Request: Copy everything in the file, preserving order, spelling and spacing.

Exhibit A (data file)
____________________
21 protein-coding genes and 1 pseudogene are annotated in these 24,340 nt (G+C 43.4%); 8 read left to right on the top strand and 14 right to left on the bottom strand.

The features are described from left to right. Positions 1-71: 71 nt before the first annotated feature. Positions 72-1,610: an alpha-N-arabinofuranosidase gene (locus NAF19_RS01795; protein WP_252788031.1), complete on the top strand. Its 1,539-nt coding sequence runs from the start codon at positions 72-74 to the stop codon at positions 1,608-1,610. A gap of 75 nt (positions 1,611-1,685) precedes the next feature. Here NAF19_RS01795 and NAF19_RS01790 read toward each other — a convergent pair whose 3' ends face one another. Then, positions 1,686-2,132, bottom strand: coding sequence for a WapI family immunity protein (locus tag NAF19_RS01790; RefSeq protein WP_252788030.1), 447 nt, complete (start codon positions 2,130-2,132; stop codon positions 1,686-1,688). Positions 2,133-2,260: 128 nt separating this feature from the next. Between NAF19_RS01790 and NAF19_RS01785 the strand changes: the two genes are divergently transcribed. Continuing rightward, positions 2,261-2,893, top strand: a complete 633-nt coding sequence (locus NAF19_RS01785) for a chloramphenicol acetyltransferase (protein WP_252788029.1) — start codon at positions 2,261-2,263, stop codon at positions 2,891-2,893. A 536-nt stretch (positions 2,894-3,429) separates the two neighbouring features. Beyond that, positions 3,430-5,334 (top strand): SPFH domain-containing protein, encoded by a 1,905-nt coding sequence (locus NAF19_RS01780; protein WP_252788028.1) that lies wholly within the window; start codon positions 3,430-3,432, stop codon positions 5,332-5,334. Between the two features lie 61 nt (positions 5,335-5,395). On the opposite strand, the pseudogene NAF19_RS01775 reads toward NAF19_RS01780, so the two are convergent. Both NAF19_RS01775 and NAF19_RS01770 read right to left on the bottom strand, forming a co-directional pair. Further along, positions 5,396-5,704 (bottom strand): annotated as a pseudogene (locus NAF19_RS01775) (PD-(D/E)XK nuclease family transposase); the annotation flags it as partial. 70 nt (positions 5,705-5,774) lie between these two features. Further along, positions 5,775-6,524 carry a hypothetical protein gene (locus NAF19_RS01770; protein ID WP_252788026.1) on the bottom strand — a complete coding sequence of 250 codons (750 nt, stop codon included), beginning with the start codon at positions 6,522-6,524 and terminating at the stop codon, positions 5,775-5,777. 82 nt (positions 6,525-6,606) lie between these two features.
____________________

21 protein-coding genes and 1 pseudogene are annotated in these 24,340 nt (G+C 43.4%); 8 read left to right on the top strand and 14 right to left on the bottom strand.

The features are described from left to right. Positions 1-71: 71 nt before the first annotated feature. Positions 72-1,610: an alpha-N-arabinofuranosidase gene (locus NAF19_RS01795; protein WP_252788031.1), complete on the top strand. Its 1,539-nt coding sequence runs from the start codon at positions 72-74 to the stop codon at positions 1,608-1,610. A gap of 75 nt (positions 1,611-1,685) precedes the next feature. Here NAF19_RS01795 and NAF19_RS01790 read toward each other — a convergent pair whose 3' ends face one another. Then, positions 1,686-2,132, bottom strand: coding sequence for a WapI family immunity protein (locus tag NAF19_RS01790; RefSeq protein WP_252788030.1), 447 nt, complete (start codon positions 2,130-2,132; stop codon positions 1,686-1,688). Positions 2,133-2,260: 128 nt separating this feature from the next. Between NAF19_RS01790 and NAF19_RS01785 the strand changes: the two genes are divergently transcribed. Continuing rightward, positions 2,261-2,893, top strand: a complete 633-nt coding sequence (locus NAF19_RS01785) for a chloramphenicol acetyltransferase (protein WP_252788029.1) — start codon at positions 2,261-2,263, stop codon at positions 2,891-2,893. A 536-nt stretch (positions 2,894-3,429) separates the two neighbouring features. Beyond that, positions 3,430-5,334 (top strand): SPFH domain-containing protein, encoded by a 1,905-nt coding sequence (locus NAF19_RS01780; protein WP_252788028.1) that lies wholly within the window; start codon positions 3,430-3,432, stop codon positions 5,332-5,334. Between the two features lie 61 nt (positions 5,335-5,395). On the opposite strand, the pseudogene NAF19_RS01775 reads toward NAF19_RS01780, so the two are convergent. Both NAF19_RS01775 and NAF19_RS01770 read right to left on the bottom strand, forming a co-directional pair. Further along, positions 5,396-5,704 (bottom strand): annotated as a pseudogene (locus NAF19_RS01775) (PD-(D/E)XK nuclease family transposase); the annotation flags it as partial. 70 nt (positions 5,705-5,774) lie between these two features. Further along, positions 5,775-6,524 carry a hypothetical protein gene (locus NAF19_RS01770; protein ID WP_252788026.1) on the bottom strand — a complete coding sequence of 250 codons (750 nt, stop codon included), beginning with the start codon at positions 6,522-6,524 and terminating at the stop codon, positions 5,775-5,777. 82 nt (positions 6,525-6,606) lie between these two features.